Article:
On 4 January 2017 The People’s Republic of China and the State of Israel will mark the twenty-fifth anniversary of the establishment of diplomatic relations. This event can be safely described as one of Israel’s major strategic foreign policy achievements. After decades of alienation and at times open hostility on the part of China, both countries have since become close trading partners, and there have been many displays of growing sympathy between the two nations: China, the largest in the world whose population accounts for 28% of the global population, and tiny Israel, whose population is 0.0013% of the world’s population. Today there is significant cooperation in many fields between the two nations, based partly on China’s awareness bordering on admiration for Israel’s hi-tech sector. China also appreciates Israel’s military capabilities, its intelligence gathering talents, its advanced technologies. China has become Israel’s major trading partner in Asia. The volume of Sino-Israel trade that amounted to $50 million in 1992, jumped 200 times to $13 billion in 2016. Chinese investments in Israel in 2016 amounted to over $6 billion, far exceeding American investments in the Jewish state.
What are the main reasons that explain this amazing development in the foreign policy of both nations? Although Israel was one of the first non-Communist states to recognize the People’s Republic of China as early as January 1950, its efforts to establish ties with that power were rebuffed. From 1955 to 1978 China pursued an anti-Israel, pro-Arab policy. China’s growing need for oil, UN votes and trade led Beijing to seek closer ties with the Arab and Muslim nations, and by implication to an anti-Israel stand in the United Nations and other international forums. This changed in 1978 when China required an upgrading of its ancient Soviet weaponry, mostly tanks. It then discovered Israel’s advanced military technologies. The timing was also critical – it paralleled Deng Xiao Ping’s dramatic reforms in all sectors. China now required modern technologies in the spheres of agriculture, irrigation, chemicals and fertilizers, weapons. This was also the time when Israel and Egypt signed a peace treaty and Israel was no longer isolated internationally or regionally.
It took almost twenty-five years for the relations to ripen into full diplomatic ties. Since then there has been a tacit agreement between Jerusalem and Beijing: China would pursue a multi-directional policy when it came to the Middle East and mostly a policy of non-linkage. It maintains close and warm ties with Israel with no linkage to what happens in the Israel-Palestinian conflict. In January 2016 President Xi Jinping delivered a major address in Cairo before the Arab League in which he called for the establishment of an independent Palestinian state along the 1967 borders, united Jerusalem but the capitals of two states and a just solution for the issue of the Palestinian refugees. China consistently votes against Israel in the United Nations. When challenged by Israel, the answer given is that China values more its relations with Israel in the scientific, military, economic, security and intelligence sharing spheres. China thus makes a distinct separation between its broad regional Middle East policy and the special ties with Israel. The latter has learned how to live with this situation.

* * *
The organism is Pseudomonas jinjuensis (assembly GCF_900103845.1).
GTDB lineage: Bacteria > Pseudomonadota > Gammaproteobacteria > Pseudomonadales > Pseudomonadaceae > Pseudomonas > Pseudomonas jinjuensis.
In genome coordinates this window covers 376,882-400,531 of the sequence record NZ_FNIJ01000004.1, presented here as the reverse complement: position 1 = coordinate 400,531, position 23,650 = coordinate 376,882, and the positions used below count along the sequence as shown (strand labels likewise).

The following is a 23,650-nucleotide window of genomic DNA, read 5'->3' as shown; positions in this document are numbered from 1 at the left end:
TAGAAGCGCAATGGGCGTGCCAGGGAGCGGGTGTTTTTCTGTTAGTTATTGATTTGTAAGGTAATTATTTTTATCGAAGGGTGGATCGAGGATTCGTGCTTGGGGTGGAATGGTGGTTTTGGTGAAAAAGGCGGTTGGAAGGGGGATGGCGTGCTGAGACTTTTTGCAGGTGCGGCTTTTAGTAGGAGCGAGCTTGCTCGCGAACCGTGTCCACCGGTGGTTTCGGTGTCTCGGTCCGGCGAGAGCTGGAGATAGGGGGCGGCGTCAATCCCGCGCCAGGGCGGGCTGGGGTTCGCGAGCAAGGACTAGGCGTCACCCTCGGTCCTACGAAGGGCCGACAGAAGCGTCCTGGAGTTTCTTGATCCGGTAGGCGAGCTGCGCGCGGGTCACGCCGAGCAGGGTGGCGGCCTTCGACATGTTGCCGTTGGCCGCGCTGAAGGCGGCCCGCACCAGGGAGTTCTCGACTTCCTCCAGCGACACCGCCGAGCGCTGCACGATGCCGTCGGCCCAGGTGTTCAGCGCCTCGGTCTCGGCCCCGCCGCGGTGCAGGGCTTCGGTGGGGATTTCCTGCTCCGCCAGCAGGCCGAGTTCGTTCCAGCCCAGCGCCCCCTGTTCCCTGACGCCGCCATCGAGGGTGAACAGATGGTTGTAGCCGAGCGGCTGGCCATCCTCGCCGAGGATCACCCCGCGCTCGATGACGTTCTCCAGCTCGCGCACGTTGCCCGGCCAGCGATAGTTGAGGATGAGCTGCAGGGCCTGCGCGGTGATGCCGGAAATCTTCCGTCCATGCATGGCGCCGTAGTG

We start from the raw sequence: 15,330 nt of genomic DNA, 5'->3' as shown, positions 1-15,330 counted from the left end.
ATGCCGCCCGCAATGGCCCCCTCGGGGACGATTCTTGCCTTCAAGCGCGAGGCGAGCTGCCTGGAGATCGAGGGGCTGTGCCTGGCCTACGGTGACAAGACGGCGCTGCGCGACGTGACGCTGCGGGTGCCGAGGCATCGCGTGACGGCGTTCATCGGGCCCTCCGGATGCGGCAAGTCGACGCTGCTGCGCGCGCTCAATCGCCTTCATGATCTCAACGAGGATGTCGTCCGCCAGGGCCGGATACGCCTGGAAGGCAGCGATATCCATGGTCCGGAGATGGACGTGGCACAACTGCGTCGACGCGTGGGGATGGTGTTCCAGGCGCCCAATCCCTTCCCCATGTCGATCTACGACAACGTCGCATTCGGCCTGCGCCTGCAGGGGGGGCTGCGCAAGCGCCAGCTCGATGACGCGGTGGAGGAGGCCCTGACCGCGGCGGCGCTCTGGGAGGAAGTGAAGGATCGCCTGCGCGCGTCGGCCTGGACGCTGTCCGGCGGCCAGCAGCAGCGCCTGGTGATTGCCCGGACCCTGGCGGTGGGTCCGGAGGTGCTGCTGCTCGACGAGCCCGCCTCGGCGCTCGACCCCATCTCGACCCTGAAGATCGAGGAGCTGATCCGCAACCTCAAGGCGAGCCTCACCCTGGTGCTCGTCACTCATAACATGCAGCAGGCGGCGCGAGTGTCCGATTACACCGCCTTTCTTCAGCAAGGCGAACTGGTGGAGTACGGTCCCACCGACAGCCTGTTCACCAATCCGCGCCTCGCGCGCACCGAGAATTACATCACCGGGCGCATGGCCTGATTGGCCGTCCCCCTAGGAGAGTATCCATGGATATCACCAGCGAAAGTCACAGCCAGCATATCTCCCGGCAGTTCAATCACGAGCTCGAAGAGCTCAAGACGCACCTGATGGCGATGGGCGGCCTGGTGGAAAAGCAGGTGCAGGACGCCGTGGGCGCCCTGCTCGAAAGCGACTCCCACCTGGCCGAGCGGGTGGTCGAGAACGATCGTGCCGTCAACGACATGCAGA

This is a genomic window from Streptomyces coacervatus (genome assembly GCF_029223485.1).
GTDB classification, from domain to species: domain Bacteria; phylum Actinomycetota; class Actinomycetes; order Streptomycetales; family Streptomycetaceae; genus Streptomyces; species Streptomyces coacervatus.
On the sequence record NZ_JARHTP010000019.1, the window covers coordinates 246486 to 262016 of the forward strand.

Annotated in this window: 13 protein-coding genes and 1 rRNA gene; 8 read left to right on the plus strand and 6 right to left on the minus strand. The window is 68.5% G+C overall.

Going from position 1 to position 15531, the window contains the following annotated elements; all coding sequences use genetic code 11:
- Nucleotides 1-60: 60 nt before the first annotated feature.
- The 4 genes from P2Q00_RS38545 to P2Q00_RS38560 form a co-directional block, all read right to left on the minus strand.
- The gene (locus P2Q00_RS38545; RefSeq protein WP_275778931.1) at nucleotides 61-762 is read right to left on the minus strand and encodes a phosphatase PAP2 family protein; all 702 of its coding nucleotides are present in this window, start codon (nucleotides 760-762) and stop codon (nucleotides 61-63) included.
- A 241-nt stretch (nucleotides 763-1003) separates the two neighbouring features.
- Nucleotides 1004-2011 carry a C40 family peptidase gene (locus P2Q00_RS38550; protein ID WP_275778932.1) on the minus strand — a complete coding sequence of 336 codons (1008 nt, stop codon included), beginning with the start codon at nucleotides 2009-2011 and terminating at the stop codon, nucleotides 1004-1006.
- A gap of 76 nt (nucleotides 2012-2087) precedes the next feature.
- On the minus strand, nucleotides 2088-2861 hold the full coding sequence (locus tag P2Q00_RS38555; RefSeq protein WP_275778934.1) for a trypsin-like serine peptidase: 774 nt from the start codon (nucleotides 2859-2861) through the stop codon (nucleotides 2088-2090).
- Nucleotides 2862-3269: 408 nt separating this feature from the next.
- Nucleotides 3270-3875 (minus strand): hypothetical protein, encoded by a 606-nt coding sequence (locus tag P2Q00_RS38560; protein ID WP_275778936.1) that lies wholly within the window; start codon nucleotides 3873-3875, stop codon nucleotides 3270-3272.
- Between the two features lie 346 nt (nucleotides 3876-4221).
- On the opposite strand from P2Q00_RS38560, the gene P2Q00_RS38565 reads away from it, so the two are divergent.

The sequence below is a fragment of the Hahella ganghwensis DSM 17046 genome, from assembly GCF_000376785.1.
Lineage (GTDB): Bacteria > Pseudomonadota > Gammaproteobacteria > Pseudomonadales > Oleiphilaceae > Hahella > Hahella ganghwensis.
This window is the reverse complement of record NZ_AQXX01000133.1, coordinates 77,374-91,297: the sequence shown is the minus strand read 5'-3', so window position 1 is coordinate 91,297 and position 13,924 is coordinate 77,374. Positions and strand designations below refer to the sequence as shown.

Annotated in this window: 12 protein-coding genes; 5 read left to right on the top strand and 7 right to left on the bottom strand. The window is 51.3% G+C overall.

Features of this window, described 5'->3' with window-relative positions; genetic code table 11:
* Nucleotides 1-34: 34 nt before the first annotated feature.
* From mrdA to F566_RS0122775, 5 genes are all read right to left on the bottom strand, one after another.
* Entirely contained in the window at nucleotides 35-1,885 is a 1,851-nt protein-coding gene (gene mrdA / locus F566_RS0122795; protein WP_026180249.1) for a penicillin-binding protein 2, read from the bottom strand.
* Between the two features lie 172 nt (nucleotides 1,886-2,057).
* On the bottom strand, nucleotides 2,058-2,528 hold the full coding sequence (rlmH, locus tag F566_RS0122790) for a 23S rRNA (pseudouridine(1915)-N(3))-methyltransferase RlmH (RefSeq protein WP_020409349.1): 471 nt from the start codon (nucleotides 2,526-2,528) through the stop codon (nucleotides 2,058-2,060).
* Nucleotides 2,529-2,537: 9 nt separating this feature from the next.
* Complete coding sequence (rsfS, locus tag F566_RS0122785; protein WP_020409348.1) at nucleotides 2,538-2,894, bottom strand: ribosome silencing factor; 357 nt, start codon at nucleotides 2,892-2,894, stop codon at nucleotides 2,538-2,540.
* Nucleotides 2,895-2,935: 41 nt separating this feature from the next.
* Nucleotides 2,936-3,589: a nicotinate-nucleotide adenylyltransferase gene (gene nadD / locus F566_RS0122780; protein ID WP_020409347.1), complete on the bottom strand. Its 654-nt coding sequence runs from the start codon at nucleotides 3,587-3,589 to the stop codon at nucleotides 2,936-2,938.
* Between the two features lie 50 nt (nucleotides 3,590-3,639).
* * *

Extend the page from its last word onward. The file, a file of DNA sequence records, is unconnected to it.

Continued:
The past twenty five years have not always been a long honeymoon. There were a number of setbacks that harmed the ties, among the countries, in particular Israel’s bowing in to American pressure cancelling a large military contract with China. However, the ties were quickly restored to their previous warmth. In addition to official ties, there has been a growth of people to people connections.
Among the more outstanding of these ties was the creation of strong academic links. Sino-Israel Global Network and Academic Exchange (SIGNAL) has successfully introduced Israel Studies to Chinese universities since its establishment in 2011. There is a growing number of tourists on both sides, there are thousands of Chinese students in Israel and the number of their Israeli counterparts in China is growing steadily. In 2017 three airlines will link China with Israel, one Israeli and two Chinese. Israeli business people can now obtain a Chinese entry visa valid for ten years.
At China’s behest and encouragement, Israel has become a founding member of the Asian Infrastructure Investments Bank. But above all, Israel is now deep in discussions with China on its role in the Belt Road initiative that is bound to change the international political and economic environment. Israel’s role may be to serve as a land link from the Red Sea to the Mediterranean Sea once a rail link will be built between Eilat and Ashdod. In fact, China Harbor Engineering is now expanding Israel’s major sea port in Ashdod, building a new pier at the cost of $1 billion. It is assumed that being part of the BRI, Israel will become linked to China’s greatest economic enterprise, and, perhaps be a major element in this new unprecedented enterprise. China will then have a greater influence on Israel’s relations with other Asian nations, and perhaps China could then play a growing role in the peace process between Israel and the Arab world.
If the first twenty five years are an indication how the Sino-Israel relations can flourish and prosper, then the next twenty five years could see these ties go from strength to strength.